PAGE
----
Make sure to record the the Device Id for each application in the command output. You'll need this information to follow directions later in this article.

To mount a CimFS disk image:

  1. Run this command:

    $diskImage = "<UNC path to the Disk Image>"
    
    $mount = Mount-CimDiskimage -ImagePath $diskImage -PassThru -NoMountPath
    
    #We can now get the Device Id for the mounted volume, this will be useful for the destage step.
    Write-Output $mount.DeviceId
    
  2. When you're done, proceed to Finish staging your disk image.

Finish staging your disk image

Finally, you'll need to run the following command for all image formats to complete staging the disk image. This command will use the $mount variable you created when you mounted your disk image in the previous section.

#Once the volume is mounted we can retrieve the application information
$manifest = Get-Childitem -LiteralPath $mount.DeviceId -Recurse -File AppxManifest.xml
$manifestFolder = $manifest.DirectoryName

#We can now get the MSIX package full name, this will be needed for later steps.
$msixPackageFullName = $manifestFolder.Split('\')[-1]
Write-Output $msixPackageFullName

#We need to create an absolute uri for the manifest folder for the Package Manager API
$folderUri = $maniFestFolder.Replace('\\?\','file:\\\')
$folderAbsoluteUri = ([Uri]$folderUri).AbsoluteUri

#Package Manager will now use the absolute uri to stage the application package
$asTask = ([System.WindowsRuntimeSystemExtensions].GetMethods() | Where-Object { $_.ToString() -eq 'System.Threading.Tasks.Task`1[TResult] AsTask[TResult,TProgress](Windows.Foundation.IAsyncOperationWithProgress`2[TResult,TProgress])' })[0]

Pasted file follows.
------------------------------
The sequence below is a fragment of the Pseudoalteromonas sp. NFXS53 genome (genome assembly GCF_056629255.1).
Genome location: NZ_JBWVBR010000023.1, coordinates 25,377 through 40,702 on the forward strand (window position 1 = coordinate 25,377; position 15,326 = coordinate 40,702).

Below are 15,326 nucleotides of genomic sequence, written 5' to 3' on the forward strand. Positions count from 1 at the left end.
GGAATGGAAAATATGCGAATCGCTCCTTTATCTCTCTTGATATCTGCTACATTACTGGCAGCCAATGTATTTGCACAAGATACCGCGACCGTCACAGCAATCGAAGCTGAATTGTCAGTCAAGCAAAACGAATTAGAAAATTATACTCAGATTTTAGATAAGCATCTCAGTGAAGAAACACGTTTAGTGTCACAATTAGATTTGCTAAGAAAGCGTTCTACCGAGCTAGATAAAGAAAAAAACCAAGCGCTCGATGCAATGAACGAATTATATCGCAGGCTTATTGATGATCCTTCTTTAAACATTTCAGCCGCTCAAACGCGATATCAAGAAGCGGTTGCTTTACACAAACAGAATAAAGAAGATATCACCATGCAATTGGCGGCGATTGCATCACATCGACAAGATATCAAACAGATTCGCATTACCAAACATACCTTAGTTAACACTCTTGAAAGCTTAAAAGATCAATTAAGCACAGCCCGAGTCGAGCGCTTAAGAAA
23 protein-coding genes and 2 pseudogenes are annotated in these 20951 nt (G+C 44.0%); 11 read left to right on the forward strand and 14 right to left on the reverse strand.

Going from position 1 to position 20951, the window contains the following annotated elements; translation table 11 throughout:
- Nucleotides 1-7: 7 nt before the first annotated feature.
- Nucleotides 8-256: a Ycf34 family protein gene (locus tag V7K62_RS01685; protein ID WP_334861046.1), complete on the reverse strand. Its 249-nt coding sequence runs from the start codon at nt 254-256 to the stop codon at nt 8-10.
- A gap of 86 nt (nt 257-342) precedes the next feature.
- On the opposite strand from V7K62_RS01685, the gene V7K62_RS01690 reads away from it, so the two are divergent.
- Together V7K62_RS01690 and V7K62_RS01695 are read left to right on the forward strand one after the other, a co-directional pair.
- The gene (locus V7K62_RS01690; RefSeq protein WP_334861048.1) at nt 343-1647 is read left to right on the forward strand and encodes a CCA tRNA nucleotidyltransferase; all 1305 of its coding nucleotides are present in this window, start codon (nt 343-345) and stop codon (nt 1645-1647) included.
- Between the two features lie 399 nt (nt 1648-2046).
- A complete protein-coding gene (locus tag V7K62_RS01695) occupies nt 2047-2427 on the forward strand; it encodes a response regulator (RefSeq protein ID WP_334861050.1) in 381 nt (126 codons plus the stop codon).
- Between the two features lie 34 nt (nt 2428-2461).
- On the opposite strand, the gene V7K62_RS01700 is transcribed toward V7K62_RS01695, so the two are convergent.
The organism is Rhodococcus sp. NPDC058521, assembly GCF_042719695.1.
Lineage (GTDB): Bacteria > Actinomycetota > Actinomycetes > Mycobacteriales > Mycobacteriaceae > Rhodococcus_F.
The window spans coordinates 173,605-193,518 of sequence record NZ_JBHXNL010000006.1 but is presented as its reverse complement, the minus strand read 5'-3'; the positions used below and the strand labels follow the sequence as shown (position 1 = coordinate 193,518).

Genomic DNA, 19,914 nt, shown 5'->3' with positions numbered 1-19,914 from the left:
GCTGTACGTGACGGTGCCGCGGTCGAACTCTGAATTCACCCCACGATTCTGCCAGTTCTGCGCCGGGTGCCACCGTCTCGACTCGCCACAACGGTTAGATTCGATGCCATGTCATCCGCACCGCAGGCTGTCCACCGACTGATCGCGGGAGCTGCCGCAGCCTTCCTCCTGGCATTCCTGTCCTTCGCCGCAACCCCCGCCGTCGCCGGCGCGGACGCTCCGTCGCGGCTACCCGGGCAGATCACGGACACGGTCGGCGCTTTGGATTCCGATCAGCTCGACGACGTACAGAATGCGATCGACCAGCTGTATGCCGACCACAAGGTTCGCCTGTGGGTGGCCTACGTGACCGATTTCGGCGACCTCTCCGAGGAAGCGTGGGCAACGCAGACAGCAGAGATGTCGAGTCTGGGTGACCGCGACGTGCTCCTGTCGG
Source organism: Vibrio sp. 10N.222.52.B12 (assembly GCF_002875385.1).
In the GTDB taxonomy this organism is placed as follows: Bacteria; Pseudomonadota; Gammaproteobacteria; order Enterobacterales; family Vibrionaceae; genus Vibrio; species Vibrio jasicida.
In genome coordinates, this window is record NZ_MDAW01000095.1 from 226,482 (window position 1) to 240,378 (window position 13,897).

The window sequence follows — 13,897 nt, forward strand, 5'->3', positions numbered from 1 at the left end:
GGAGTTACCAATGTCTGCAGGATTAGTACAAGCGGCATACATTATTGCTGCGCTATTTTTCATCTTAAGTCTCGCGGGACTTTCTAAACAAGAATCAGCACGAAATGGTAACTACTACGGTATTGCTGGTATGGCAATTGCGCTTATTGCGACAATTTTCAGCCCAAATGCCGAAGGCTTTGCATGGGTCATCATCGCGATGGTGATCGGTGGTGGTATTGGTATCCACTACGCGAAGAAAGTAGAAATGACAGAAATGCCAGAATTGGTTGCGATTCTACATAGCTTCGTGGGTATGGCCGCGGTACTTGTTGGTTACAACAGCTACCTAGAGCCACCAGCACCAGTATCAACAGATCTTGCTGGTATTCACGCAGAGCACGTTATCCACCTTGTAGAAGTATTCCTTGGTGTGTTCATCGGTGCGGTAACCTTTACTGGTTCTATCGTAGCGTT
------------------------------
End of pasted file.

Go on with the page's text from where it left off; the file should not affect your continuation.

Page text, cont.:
$asTaskAsyncOperation = $asTask.MakeGenericMethod([Windows.Management.Deployment.DeploymentResult], [Windows.Management.Deployment.DeploymentProgress])

$packageManager = New-Object -TypeName Windows.Management.Deployment.PackageManager

$asyncOperation = $packageManager.StagePackageAsync($folderAbsoluteUri, $null, "StageInPlace")
$stagingResult = $asTaskAsyncOperation.Invoke($null, @($asyncOperation))

#You can check the $stagingResult variable to  monitor the staging progress for the application package
Write-Output $stagingResult

Your MSIX package is now ready to be registered.

Register the MSIX package

To register your MSIX package, run the following PowerShell cmdlets with the placeholder values replaced with values that apply to your environment.

The $msixPackageFullName parameter should be the full name of the package from the previous section, but the format should be similar to the following example: Publisher.Application_version_Platform__HashCode.

If you didn't retrieve the parameter after staging your app, you can also find it as the folder name for the app itself in C:\Program Files\WindowsApps.

$msixPackageFullName = "<package full name>"

$manifestPath = Join-Path (Join-Path $Env:ProgramFiles 'WindowsApps') (Join-Path $msixPackageFullName AppxManifest.xml)
Add-AppxPackage -Path $manifestPath -DisableDevelopmentMode -Register

Now that your MSIX package is registered, your application should be available for use in your session. You can now open the application for testing and troubleshooting.

Deregister the MSIX package

If you're finished with your package and are ready to remove it, now it's time to deregister it. In order to deregister, you'll need the $msixPackageFullName parameter again.

To deregister your package, run the following command after replacing the placeholder text with the relevant values:

$msixPackageFullName = "<package full name>"

Remove-AppxPackage $msixPackageFullName -PreserveRoamableApplicationData

Destage the MSIX package

To destage your MSIX package, make sure you're running an elevated PowerShell prompt. You'll need to run the following PowerShell command to get the disk's DeviceId parameter. Replace the placeholder for $packageFullName with the name of the package you're testing. In a production deployment, we recommend only running this command when shutting down your system.

$msixPackageFullName = "<package full name>"

#If you don't know the DeviceId of the mounted disk, you can find it using the following code.
$appPath = Join-Path (Join-Path $Env:ProgramFiles 'WindowsApps') $msixPackageFullName
$folderInfo = Get-Item $appPath
$DeviceId = '\\?\' + $folderInfo.LinkTarget.Split('\')[0] +'\'
Write-Output $DeviceId #Save this for later

Remove-AppxPackage -AllUsers -Package $msixPackageFullName